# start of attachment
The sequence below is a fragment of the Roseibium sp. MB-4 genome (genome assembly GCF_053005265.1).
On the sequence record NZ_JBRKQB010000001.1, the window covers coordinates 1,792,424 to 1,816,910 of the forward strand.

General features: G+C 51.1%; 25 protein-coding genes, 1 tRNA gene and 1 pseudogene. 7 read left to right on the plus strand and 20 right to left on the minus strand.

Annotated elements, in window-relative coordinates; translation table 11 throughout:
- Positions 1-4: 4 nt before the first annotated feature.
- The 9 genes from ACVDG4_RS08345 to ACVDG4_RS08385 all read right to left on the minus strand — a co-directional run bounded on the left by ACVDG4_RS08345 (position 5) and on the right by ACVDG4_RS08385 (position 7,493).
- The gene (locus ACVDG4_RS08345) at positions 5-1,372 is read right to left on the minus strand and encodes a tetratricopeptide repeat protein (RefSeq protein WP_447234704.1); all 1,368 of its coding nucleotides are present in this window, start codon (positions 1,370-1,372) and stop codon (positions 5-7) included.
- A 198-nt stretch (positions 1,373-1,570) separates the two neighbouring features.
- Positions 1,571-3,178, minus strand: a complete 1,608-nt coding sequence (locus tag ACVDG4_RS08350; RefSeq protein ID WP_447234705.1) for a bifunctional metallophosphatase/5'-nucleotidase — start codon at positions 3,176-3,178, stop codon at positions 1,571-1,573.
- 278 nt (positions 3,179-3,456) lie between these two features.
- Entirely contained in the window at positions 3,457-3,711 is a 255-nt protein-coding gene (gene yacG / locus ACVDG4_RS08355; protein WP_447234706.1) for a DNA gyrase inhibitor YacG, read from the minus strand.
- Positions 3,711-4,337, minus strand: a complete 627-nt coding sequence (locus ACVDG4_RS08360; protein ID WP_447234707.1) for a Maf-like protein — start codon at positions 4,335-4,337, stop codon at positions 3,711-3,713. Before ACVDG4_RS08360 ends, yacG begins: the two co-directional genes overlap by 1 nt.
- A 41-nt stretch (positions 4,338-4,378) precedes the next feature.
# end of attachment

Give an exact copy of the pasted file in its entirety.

The sequence below is a fragment of the Roseibium sp. MB-4 genome (genome assembly GCF_053005265.1).
On the sequence record NZ_JBRKQB010000001.1, the window covers coordinates 1,792,424 to 1,816,910 of the forward strand.

General features: G+C 51.1%; 25 protein-coding genes, 1 tRNA gene and 1 pseudogene. 7 read left to right on the plus strand and 20 right to left on the minus strand.

Annotated elements, in window-relative coordinates; translation table 11 throughout:
- Positions 1-4: 4 nt before the first annotated feature.
- The 9 genes from ACVDG4_RS08345 to ACVDG4_RS08385 all read right to left on the minus strand — a co-directional run bounded on the left by ACVDG4_RS08345 (position 5) and on the right by ACVDG4_RS08385 (position 7,493).
- The gene (locus ACVDG4_RS08345) at positions 5-1,372 is read right to left on the minus strand and encodes a tetratricopeptide repeat protein (RefSeq protein WP_447234704.1); all 1,368 of its coding nucleotides are present in this window, start codon (positions 1,370-1,372) and stop codon (positions 5-7) included.
- A 198-nt stretch (positions 1,373-1,570) separates the two neighbouring features.
- Positions 1,571-3,178, minus strand: a complete 1,608-nt coding sequence (locus tag ACVDG4_RS08350; RefSeq protein ID WP_447234705.1) for a bifunctional metallophosphatase/5'-nucleotidase — start codon at positions 3,176-3,178, stop codon at positions 1,571-1,573.
- 278 nt (positions 3,179-3,456) lie between these two features.
- Entirely contained in the window at positions 3,457-3,711 is a 255-nt protein-coding gene (gene yacG / locus ACVDG4_RS08355; protein WP_447234706.1) for a DNA gyrase inhibitor YacG, read from the minus strand.
- Positions 3,711-4,337, minus strand: a complete 627-nt coding sequence (locus ACVDG4_RS08360; protein ID WP_447234707.1) for a Maf-like protein — start codon at positions 4,335-4,337, stop codon at positions 3,711-3,713. Before ACVDG4_RS08360 ends, yacG begins: the two co-directional genes overlap by 1 nt.
- A 41-nt stretch (positions 4,338-4,378) precedes the next feature.